As far back as multi-party legislative issues were presented in 1991, Zambia has had a majority rule government that in African circles can really be praised for functioning admirably enough, if not as perfectly as that of South Africa or Ghana.Last month, however, the opposition leader Hakainde Hichilema was arrested on trumped up treason charges. Hichilema who is the leader of the opposition United Party for National Development (UNDP) had been found guilty of blocking the president’s motorcade during a ceremony.
The Conference of Catholic Bishops – one of the most influential bodies in the country, was quick to react, publishing a statement soon after that stated;
“Our country is now all, except in designation, a dictatorship.”
Considering the fact that the bishops rarely speak out publicly, their outcry is certainly drawing some attention to Zambia’s situation. Their words are also made more valuable because they cannot be accused of political bias. The bishops were seen in the past to be sympathetic to the President’s party, the governing Patriotic Front.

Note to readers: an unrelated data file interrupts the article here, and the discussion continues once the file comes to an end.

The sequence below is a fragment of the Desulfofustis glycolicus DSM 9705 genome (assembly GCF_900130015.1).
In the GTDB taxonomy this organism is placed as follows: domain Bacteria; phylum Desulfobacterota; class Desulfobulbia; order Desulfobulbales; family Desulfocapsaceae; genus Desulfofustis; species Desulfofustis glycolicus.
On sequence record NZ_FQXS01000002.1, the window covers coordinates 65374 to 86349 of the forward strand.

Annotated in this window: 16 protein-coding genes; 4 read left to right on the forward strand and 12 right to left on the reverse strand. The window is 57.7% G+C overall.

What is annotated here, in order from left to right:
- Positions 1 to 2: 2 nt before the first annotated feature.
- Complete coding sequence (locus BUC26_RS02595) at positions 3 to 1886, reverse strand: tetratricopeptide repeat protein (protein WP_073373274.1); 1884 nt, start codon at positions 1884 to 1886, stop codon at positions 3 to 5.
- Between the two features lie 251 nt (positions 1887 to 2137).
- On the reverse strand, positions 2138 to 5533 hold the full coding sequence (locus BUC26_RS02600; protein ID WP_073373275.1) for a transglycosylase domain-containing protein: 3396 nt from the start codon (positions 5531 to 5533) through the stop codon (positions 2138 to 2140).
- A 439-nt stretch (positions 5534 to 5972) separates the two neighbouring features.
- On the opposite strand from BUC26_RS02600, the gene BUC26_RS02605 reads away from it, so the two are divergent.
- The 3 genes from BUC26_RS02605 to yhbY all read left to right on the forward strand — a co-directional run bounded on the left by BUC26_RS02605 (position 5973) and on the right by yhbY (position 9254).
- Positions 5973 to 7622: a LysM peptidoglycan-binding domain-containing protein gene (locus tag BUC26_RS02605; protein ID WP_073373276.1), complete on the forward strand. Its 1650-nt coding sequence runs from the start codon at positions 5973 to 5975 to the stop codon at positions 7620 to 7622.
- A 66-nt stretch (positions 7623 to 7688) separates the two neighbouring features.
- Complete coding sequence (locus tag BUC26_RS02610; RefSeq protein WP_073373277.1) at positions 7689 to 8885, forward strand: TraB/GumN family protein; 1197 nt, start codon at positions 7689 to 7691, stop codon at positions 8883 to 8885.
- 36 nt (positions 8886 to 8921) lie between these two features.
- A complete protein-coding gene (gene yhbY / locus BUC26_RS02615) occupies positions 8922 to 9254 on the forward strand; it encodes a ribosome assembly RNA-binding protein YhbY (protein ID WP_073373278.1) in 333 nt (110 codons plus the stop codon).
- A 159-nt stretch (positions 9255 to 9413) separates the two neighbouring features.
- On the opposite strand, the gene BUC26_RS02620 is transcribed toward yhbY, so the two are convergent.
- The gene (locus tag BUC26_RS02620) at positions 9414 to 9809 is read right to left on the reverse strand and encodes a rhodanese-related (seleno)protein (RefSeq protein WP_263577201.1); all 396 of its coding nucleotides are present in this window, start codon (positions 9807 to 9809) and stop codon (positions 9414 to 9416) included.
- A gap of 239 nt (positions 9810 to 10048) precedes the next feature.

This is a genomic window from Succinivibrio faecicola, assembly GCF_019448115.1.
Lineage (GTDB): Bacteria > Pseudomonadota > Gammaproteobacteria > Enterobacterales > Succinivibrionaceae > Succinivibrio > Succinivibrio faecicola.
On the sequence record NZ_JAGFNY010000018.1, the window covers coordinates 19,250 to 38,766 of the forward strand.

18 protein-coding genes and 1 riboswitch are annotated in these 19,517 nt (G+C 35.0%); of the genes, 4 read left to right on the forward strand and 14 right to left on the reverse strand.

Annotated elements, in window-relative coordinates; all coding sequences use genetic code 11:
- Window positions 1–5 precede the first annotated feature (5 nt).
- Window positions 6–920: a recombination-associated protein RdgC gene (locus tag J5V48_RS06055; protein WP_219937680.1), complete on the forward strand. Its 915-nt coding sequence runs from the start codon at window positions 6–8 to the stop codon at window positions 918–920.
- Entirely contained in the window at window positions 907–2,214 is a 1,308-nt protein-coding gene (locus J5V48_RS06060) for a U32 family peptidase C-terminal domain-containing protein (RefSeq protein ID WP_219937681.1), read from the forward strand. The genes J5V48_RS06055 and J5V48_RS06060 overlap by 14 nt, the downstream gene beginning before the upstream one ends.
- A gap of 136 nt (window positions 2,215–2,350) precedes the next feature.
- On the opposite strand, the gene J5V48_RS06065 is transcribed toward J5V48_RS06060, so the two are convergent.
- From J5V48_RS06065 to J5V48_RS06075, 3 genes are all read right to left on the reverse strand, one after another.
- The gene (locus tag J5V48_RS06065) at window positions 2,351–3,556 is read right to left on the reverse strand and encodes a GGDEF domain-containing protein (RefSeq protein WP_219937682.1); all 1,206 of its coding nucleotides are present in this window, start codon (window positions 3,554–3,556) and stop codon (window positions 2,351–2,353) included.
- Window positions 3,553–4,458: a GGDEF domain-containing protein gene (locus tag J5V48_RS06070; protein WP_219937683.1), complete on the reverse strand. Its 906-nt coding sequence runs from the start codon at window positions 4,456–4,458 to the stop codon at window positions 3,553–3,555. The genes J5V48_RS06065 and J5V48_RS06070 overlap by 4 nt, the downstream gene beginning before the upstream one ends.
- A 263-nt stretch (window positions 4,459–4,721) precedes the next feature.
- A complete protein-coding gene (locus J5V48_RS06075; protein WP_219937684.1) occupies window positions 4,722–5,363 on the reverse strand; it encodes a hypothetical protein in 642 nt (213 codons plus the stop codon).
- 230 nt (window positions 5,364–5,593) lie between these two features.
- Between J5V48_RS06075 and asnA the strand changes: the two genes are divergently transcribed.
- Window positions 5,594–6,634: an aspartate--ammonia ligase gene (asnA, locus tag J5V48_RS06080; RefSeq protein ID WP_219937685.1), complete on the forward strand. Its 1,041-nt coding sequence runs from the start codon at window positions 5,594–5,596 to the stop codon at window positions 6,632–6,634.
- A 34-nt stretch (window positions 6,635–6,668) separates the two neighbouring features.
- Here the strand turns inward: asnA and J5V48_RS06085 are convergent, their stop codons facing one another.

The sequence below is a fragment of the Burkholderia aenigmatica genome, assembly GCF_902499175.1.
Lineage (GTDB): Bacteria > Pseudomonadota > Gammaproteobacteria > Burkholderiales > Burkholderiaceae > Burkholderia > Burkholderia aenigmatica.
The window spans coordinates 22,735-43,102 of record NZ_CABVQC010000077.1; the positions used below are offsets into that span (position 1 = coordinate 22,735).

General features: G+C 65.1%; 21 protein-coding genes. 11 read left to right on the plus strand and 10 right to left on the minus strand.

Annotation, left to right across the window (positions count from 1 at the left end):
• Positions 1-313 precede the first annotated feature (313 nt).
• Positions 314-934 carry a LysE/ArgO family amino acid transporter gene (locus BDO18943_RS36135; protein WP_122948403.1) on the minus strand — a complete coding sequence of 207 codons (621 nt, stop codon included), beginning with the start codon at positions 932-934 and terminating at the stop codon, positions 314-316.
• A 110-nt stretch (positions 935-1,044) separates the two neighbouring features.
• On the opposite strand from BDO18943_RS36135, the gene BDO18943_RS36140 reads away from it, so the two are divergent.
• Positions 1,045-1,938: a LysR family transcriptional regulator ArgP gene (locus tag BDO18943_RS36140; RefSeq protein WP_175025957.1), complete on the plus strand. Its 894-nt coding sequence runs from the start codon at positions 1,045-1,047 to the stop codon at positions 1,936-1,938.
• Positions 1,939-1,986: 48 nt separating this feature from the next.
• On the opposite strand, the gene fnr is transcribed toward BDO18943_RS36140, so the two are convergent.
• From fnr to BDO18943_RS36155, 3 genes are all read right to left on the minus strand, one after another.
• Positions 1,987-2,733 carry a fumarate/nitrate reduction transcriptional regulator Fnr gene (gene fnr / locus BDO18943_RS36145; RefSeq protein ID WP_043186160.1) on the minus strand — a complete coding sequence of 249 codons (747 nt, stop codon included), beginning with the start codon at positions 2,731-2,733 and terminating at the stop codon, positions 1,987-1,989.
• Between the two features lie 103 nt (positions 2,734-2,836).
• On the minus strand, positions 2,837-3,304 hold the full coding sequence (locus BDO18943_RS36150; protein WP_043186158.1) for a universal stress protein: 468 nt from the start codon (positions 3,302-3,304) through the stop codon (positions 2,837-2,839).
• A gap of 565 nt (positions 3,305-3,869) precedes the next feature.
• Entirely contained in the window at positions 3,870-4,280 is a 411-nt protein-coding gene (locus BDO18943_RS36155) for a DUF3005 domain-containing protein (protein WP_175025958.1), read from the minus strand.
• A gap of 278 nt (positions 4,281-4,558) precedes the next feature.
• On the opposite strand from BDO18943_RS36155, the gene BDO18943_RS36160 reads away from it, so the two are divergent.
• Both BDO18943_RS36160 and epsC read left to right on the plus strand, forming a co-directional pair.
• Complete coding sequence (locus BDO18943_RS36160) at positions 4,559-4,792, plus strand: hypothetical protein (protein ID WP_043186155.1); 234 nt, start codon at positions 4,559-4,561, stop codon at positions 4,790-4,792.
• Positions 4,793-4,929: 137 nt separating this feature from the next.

In their statement, the bishops point as their reason for the caution, the Hakainde Hichilema’s arrest. They said that the government has not yet provided any evidence to substantiate the treason charge.
They also lament the fact that the Constitutional Court has failed to effectively hear the opposition’s election petition, believing the judiciary have “let the people down”.
The next thing that they point out is the politicization of the police force which has resulted in the violation of citizens’ rights. That concern extended to the media which have supposedly been entrapped in a “culture of silence”.
Only time will tell if the Conference of Catholic Bishops is spot on about this, all eyes are on President Edgar Lungu to see if he relents and releases the opposition leader in the face of the public outcry.